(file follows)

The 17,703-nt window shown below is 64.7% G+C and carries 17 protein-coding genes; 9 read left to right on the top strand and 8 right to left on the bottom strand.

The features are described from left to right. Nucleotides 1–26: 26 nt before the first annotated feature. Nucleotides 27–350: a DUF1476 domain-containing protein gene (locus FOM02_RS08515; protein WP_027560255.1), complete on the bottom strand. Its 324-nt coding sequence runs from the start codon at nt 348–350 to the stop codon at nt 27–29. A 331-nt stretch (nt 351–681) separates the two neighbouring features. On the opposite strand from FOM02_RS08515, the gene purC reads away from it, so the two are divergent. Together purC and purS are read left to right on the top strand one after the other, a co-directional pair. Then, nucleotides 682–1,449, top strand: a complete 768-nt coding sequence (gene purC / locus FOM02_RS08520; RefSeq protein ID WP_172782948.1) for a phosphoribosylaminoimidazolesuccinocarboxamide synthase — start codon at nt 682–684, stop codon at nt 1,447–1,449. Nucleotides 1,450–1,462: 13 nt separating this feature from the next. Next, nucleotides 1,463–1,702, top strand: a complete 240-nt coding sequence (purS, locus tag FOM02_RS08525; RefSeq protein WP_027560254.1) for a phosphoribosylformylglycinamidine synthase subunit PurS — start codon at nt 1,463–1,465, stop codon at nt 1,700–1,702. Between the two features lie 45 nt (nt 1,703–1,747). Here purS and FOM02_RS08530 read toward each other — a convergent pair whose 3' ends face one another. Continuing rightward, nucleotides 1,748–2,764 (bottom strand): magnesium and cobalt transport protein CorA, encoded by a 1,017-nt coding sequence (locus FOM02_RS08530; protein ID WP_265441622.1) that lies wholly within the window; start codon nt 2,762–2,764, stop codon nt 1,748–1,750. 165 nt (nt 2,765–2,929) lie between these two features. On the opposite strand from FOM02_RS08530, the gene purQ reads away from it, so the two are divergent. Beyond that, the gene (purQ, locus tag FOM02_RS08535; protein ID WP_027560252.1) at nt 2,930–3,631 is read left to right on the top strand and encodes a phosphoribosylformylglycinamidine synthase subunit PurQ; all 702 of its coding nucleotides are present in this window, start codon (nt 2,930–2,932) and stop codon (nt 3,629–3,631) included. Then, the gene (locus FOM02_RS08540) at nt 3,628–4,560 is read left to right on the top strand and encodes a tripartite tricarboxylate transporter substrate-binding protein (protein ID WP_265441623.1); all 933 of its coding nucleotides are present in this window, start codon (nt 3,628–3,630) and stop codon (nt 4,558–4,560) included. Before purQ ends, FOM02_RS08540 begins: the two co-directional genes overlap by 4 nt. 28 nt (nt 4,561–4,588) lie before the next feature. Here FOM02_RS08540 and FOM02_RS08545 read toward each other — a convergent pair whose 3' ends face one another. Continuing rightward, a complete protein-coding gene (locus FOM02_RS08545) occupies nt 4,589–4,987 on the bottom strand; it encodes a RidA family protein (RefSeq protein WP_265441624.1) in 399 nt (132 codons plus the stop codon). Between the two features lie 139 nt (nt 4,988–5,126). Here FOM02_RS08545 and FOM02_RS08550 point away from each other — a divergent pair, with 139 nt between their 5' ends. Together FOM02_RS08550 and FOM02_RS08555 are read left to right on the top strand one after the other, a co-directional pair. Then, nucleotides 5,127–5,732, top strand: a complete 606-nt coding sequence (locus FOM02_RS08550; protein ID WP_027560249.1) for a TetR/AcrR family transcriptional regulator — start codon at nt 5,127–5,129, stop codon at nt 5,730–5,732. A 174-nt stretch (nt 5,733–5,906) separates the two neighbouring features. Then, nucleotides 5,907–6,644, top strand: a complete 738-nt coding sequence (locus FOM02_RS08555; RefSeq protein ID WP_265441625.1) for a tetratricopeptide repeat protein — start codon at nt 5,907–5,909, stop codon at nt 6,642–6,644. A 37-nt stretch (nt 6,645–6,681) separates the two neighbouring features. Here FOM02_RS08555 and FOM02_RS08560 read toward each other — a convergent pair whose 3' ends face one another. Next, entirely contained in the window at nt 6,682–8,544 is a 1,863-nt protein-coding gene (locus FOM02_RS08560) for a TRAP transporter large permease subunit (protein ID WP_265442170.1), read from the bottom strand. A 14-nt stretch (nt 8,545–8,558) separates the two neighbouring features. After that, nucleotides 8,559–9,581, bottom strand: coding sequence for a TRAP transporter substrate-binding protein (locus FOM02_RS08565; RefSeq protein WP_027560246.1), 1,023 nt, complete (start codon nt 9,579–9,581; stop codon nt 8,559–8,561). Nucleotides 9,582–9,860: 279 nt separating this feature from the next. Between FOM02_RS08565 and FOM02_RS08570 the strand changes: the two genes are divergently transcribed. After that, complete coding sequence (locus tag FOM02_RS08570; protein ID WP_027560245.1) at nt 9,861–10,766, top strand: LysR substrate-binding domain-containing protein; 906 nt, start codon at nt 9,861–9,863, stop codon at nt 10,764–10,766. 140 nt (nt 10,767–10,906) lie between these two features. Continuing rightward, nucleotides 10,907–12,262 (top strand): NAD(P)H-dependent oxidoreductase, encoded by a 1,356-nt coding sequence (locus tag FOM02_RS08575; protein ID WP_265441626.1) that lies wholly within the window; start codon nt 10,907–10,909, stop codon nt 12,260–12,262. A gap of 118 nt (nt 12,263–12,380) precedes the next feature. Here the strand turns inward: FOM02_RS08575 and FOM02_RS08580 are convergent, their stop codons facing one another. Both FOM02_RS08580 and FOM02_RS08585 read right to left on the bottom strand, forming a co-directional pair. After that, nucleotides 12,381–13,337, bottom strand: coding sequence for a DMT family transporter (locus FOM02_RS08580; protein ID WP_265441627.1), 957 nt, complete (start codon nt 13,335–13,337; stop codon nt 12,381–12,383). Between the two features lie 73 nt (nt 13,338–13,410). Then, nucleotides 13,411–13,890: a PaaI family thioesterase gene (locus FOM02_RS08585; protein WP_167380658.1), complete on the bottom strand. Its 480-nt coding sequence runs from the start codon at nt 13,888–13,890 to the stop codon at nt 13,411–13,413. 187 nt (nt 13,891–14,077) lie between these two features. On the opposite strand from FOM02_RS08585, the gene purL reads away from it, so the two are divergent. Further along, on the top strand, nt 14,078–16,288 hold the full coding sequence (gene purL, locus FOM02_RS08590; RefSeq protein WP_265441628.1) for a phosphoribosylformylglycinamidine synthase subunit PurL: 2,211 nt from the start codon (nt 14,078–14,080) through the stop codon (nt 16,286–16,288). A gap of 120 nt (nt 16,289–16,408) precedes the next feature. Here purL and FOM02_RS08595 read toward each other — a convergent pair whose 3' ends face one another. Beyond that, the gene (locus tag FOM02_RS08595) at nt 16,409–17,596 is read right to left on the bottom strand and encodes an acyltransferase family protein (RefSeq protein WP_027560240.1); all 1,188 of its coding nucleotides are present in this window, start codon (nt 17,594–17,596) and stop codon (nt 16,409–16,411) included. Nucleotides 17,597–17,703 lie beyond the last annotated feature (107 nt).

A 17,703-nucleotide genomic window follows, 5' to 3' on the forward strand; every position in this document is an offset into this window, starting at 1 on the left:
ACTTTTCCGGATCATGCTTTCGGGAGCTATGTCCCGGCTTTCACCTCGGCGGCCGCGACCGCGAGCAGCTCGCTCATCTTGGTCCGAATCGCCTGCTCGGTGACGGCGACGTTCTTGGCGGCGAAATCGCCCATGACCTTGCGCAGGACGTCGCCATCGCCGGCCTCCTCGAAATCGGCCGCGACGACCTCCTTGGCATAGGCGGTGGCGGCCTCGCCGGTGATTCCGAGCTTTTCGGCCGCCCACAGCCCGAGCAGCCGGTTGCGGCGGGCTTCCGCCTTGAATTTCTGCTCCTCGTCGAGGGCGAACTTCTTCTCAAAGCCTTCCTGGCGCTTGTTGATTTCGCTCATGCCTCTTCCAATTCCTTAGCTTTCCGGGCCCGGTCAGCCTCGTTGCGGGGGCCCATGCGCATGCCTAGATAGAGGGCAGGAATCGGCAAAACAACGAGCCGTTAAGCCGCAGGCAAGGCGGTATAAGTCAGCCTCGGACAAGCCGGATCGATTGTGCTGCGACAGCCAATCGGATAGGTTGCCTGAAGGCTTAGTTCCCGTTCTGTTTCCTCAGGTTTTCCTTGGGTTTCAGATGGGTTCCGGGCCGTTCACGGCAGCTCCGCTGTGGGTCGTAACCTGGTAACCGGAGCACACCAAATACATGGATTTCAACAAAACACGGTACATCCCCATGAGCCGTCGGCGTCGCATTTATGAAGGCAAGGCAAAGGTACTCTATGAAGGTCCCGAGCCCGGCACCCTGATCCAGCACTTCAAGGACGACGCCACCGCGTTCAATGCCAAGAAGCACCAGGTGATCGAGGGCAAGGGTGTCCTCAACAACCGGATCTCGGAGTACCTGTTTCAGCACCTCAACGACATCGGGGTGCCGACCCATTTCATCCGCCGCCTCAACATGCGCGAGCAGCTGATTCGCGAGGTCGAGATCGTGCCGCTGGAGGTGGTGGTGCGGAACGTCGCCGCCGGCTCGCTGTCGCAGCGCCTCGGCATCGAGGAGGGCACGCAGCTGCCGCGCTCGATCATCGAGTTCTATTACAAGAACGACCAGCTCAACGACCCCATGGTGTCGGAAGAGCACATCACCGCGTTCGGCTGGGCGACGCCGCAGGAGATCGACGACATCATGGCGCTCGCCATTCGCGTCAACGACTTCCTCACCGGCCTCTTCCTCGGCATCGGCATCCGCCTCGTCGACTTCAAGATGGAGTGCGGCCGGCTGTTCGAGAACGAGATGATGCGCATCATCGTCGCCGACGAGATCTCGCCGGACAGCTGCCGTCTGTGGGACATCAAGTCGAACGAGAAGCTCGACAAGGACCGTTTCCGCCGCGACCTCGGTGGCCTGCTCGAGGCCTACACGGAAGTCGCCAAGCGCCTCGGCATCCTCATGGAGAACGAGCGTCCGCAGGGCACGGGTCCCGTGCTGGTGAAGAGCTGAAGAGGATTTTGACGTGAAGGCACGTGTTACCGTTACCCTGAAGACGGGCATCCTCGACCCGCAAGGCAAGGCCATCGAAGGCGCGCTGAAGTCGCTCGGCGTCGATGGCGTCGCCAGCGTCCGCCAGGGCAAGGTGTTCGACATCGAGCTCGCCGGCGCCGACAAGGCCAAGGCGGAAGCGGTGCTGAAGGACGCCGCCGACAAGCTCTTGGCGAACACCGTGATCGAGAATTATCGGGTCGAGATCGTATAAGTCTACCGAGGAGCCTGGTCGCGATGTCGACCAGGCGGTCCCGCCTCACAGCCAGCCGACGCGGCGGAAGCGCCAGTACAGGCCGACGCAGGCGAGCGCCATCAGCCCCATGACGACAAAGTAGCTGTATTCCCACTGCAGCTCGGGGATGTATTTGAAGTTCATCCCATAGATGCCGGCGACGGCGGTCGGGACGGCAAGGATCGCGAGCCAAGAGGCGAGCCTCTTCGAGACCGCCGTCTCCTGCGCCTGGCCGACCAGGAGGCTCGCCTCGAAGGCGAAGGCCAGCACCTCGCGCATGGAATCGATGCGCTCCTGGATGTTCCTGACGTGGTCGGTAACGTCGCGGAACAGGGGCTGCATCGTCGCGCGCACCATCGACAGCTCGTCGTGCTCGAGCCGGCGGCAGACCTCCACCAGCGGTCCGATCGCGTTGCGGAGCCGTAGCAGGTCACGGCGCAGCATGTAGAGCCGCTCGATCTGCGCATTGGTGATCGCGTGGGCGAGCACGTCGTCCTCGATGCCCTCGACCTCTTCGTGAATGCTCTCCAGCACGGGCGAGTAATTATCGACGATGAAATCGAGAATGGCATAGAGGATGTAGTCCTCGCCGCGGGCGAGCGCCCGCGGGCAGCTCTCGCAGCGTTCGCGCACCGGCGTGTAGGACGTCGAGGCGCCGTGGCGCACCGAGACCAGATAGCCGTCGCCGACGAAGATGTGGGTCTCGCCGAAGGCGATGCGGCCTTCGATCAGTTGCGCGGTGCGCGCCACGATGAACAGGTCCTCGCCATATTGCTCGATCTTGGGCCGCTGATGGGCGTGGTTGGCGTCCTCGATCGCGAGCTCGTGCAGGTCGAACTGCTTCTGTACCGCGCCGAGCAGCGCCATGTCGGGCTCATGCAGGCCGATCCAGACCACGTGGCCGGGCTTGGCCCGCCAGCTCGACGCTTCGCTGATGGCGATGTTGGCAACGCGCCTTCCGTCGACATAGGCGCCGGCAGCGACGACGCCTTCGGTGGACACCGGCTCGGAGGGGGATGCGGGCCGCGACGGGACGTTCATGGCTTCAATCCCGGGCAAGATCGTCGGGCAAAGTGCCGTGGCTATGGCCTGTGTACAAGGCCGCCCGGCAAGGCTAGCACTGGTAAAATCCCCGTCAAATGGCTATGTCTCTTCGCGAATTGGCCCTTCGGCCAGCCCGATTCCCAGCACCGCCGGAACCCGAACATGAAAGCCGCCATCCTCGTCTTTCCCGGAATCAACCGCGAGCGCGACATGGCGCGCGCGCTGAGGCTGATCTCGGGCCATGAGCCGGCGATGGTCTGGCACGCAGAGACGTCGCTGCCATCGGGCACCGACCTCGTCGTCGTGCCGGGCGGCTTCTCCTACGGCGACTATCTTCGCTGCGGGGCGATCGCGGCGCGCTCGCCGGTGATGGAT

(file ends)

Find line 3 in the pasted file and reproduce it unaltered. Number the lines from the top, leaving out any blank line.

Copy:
A 17,703-nucleotide genomic window follows, 5' to 3' on the forward strand; every position in this document is an offset into this window, starting at 1 on the left: